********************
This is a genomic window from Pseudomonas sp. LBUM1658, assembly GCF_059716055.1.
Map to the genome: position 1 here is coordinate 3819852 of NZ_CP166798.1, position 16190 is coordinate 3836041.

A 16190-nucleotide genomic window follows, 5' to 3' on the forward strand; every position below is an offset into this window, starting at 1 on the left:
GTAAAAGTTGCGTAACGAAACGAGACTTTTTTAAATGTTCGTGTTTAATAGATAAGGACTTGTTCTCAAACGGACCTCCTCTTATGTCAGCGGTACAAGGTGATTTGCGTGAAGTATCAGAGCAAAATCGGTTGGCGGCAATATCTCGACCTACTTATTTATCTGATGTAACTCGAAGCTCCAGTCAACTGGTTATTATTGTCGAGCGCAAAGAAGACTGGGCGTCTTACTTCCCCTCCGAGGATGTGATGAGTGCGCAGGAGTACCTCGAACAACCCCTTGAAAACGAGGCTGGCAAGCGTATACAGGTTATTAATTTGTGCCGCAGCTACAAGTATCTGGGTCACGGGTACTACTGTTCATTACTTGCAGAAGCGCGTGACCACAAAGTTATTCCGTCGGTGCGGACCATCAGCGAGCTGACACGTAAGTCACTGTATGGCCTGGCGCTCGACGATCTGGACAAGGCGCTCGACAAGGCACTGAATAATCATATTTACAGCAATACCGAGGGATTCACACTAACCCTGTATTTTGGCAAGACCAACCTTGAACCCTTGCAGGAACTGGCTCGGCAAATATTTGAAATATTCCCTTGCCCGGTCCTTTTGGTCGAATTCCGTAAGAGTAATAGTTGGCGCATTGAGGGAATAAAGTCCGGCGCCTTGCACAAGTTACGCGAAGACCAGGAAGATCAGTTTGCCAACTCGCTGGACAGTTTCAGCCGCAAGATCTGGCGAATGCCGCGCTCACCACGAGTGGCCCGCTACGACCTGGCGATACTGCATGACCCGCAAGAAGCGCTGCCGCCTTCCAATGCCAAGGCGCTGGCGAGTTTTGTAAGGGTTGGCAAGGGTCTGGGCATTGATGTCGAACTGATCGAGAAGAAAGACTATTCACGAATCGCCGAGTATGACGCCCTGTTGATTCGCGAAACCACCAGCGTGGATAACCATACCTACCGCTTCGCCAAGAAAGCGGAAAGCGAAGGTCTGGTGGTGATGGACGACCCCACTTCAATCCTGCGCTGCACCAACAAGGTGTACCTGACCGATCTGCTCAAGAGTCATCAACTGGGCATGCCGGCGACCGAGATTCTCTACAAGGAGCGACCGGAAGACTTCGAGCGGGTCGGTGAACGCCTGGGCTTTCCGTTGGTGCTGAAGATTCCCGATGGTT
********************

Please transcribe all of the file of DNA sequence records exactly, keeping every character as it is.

This is a genomic window from Pseudomonas sp. LBUM1658, assembly GCF_059716055.1.
Map to the genome: position 1 here is coordinate 3819852 of NZ_CP166798.1, position 16190 is coordinate 3836041.

A 16190-nucleotide genomic window follows, 5' to 3' on the forward strand; every position below is an offset into this window, starting at 1 on the left:
GTAAAAGTTGCGTAACGAAACGAGACTTTTTTAAATGTTCGTGTTTAATAGATAAGGACTTGTTCTCAAACGGACCTCCTCTTATGTCAGCGGTACAAGGTGATTTGCGTGAAGTATCAGAGCAAAATCGGTTGGCGGCAATATCTCGACCTACTTATTTATCTGATGTAACTCGAAGCTCCAGTCAACTGGTTATTATTGTCGAGCGCAAAGAAGACTGGGCGTCTTACTTCCCCTCCGAGGATGTGATGAGTGCGCAGGAGTACCTCGAACAACCCCTTGAAAACGAGGCTGGCAAGCGTATACAGGTTATTAATTTGTGCCGCAGCTACAAGTATCTGGGTCACGGGTACTACTGTTCATTACTTGCAGAAGCGCGTGACCACAAAGTTATTCCGTCGGTGCGGACCATCAGCGAGCTGACACGTAAGTCACTGTATGGCCTGGCGCTCGACGATCTGGACAAGGCGCTCGACAAGGCACTGAATAATCATATTTACAGCAATACCGAGGGATTCACACTAACCCTGTATTTTGGCAAGACCAACCTTGAACCCTTGCAGGAACTGGCTCGGCAAATATTTGAAATATTCCCTTGCCCGGTCCTTTTGGTCGAATTCCGTAAGAGTAATAGTTGGCGCATTGAGGGAATAAAGTCCGGCGCCTTGCACAAGTTACGCGAAGACCAGGAAGATCAGTTTGCCAACTCGCTGGACAGTTTCAGCCGCAAGATCTGGCGAATGCCGCGCTCACCACGAGTGGCCCGCTACGACCTGGCGATACTGCATGACCCGCAAGAAGCGCTGCCGCCTTCCAATGCCAAGGCGCTGGCGAGTTTTGTAAGGGTTGGCAAGGGTCTGGGCATTGATGTCGAACTGATCGAGAAGAAAGACTATTCACGAATCGCCGAGTATGACGCCCTGTTGATTCGCGAAACCACCAGCGTGGATAACCATACCTACCGCTTCGCCAAGAAAGCGGAAAGCGAAGGTCTGGTGGTGATGGACGACCCCACTTCAATCCTGCGCTGCACCAACAAGGTGTACCTGACCGATCTGCTCAAGAGTCATCAACTGGGCATGCCGGCGACCGAGATTCTCTACAAGGAGCGACCGGAAGACTTCGAGCGGGTCGGTGAACGCCTGGGCTTTCCGTTGGTGCTGAAGATTCCCGATGGTT